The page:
Hanshiro Tsugomo commits Harakiri after destroying Iyi Clan Idle
Overall, Harakiri serves to be an unparalleled cinematic achievement that adds a whole new dimension to ‘Samurai’ or ‘Chanbara’ Cinema. Harakiri, against all odds, through the sheer brilliance of its plot and unique storytelling, has managed to see the light of the day. Today, it is widely regarded as one of the greatest movies of all time. Renowned movie-critic Roger Ebert has added Harakiri to his list of ‘Great Movies’. He writes, “Samurai films, like westerns, need not be familiar genre stories. They can expand to contain stories of ethical challenges and human tragedy. Harakiri, one of the best of them, is about an older wandering samurai who takes his time to create an unanswerable dilemma for the elder of a powerful clan. By playing strictly within the rules of Bushido Code which governs the conduct of all samurai, he lures the powerful leader into a situation where sheer naked logic leaves him humiliated before his retainers.” Harakiri is masterfully crafted from inception to finale and not a single moment is wasted with each frame immensely contributing to the efficacy of the end product. The time switching (imparted trough the flashback narrative) vaguely reminds one of Citizen Kane and Rashomon. It’s worth mentioning that recent remake of Harakiri by Takashi MiikeHara-Kiri: Death of a Samurai (2011)—failed to make any impression despite being backed by a huge budget. As this trend of remaking the classics continue to plague the world of cinema, it’s absolutely certain that no modern-day gimmick can help match the power of unadulterated, pristine cinema, and the only way to do some justice to the original work of art is by retracing it from its roots, for any other attempt is ought to go awry resulting in unworthy renditions. Harakiri is highly recommended to all those who don’t want to be spoon-fed as viewers and are inclined towards cinema that has the power to make them contemplate beyond the length of the movie.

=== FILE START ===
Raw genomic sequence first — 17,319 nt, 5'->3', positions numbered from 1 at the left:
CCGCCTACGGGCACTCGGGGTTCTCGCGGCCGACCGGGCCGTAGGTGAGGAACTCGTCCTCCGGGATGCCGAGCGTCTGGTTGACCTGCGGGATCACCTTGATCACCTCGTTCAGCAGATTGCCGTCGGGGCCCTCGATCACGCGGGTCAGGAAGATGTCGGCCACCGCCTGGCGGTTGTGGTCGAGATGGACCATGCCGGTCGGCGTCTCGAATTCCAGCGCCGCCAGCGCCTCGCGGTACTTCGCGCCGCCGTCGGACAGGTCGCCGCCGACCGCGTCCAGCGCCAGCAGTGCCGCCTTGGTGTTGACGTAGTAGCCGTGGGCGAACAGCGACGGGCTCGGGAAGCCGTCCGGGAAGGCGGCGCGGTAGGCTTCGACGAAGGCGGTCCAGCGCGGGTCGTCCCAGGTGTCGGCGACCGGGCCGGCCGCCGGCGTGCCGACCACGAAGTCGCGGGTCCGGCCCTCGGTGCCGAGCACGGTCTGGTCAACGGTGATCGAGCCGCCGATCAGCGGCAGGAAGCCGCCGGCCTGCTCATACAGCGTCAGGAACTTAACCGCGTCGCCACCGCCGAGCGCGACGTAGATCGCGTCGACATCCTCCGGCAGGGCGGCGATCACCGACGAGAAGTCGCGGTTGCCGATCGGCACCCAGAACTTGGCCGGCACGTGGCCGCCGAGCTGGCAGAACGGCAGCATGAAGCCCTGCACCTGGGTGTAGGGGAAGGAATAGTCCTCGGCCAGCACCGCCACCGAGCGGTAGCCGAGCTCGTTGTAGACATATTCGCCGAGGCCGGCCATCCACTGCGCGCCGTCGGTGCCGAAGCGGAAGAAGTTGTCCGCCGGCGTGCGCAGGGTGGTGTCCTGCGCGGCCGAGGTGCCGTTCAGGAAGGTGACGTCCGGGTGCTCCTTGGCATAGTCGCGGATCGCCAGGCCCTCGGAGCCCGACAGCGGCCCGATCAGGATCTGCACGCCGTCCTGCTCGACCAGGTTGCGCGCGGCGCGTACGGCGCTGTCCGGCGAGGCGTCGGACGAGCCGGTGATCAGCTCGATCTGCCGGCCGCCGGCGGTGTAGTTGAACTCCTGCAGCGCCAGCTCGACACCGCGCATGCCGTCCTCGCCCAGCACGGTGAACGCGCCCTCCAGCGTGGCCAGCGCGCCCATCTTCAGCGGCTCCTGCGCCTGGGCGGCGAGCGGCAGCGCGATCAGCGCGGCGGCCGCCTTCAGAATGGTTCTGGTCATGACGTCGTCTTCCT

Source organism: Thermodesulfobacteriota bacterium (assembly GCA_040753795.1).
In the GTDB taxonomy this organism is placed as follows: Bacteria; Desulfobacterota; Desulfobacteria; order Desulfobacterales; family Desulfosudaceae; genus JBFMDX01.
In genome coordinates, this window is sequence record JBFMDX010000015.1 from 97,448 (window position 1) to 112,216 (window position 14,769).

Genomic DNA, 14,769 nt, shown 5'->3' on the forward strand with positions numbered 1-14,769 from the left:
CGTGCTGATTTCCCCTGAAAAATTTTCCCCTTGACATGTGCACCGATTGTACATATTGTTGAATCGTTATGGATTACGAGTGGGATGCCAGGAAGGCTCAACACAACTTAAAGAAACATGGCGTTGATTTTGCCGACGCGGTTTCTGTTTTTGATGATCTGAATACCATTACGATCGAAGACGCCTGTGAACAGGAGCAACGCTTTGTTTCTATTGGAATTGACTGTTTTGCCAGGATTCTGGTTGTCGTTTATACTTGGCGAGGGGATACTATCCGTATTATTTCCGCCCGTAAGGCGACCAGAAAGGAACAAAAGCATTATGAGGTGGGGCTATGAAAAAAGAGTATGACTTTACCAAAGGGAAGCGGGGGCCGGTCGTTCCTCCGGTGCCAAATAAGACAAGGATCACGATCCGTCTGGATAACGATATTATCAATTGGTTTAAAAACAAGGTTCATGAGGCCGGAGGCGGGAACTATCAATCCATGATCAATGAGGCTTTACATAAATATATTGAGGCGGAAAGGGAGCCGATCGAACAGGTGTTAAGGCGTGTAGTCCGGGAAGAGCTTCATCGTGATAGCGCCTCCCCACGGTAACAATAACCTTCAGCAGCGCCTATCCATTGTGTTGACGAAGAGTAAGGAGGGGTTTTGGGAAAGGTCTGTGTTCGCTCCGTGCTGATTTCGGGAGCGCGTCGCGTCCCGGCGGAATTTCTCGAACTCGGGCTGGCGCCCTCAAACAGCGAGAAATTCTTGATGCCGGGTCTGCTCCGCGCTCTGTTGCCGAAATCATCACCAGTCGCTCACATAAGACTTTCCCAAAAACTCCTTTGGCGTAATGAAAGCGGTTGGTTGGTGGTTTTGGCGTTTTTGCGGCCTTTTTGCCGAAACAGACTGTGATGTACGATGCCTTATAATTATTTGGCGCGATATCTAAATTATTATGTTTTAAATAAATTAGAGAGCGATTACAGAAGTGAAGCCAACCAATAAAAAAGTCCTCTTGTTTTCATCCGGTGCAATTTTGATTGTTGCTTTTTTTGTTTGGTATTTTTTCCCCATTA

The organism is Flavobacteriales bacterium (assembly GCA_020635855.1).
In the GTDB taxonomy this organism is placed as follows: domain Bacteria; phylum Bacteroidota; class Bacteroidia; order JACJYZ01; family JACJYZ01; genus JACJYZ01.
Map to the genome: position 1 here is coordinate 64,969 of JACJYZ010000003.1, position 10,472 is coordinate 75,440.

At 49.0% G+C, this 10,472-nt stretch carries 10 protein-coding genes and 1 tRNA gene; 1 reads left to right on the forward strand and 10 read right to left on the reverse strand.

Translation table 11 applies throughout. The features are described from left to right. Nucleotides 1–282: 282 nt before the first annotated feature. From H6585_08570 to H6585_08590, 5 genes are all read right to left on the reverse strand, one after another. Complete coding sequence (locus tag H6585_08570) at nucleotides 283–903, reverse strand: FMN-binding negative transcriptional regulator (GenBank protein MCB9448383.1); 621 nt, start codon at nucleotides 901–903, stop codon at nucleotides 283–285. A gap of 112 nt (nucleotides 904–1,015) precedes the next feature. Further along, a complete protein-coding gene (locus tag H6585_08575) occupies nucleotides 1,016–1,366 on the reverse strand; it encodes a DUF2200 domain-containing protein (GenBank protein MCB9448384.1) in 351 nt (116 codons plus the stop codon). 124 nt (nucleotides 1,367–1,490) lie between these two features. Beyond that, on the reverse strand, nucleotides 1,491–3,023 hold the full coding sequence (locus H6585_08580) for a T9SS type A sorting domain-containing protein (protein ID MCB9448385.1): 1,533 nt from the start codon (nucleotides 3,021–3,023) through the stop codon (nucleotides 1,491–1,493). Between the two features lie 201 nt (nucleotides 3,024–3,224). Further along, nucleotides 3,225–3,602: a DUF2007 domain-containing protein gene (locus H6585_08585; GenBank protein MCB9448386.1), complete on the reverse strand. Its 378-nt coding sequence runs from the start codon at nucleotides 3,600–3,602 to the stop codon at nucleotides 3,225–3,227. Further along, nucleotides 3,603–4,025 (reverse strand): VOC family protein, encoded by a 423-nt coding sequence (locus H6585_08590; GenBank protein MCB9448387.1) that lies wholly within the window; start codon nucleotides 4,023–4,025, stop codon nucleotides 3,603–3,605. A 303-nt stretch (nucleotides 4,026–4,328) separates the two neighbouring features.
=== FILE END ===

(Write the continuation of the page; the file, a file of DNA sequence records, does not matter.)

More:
Readers, please feel free to share your opinion by leaving your comments. As always your feedback is highly appreciated!  

For more information on the title, please click on the following links:

IMDb

Wikipedia 

Harakiri Trailer

Harakiri: The Duel

4 comments:

  1. Wow, fantastic work on this review Mr. Ali. I needed to see these wonderful images again to erase the remake from my mind.

    I think you would also enjoy the more recent trilogy directed by Yôji Yamada. Twilight Samurai, The Hidden Blade, and Love & Honor. Depicting the stories of downtrodden and lowly samurai.

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  2. Thanks a ton, mate! To be honest, I feel indebted to your review of Harakiri that had actually introduced me to this timeless gem. Btw, I have already watched Twilight Samurai and really liked it. I will try to catch on the other two as well. Thanks for the recommendation :-)  

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  3. Thanks for leaving a comment over at Japan Cinema. We also delved a little deeper into this movie and a few of our writers weighed in:

    http://japancinema.net/2012/03/26/behind-the-screen-an-introspective-look-at-harakiri/

    Your review is alot more in depth then ours, and I actually learned alot by experiences the film from your POV. Thanks so much for sharing it with us and I hope you continue to frequent our site :)

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  4. Thanks Marcello! I am a great fan of Japanese Cinema and Japanese moviemakers, especially Akira Kurosawa and Masaki Kobayashi. I greatly revere Toshiro Mifune and Tatsuya Nakadai for the great service they have rendered to the world of Cinema. It would surely love to visit your esteemed website more often. Thanks once again for sharing your valuable opinion!

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Thanks for sharing for valuable opinion. We would be delighted to have you back.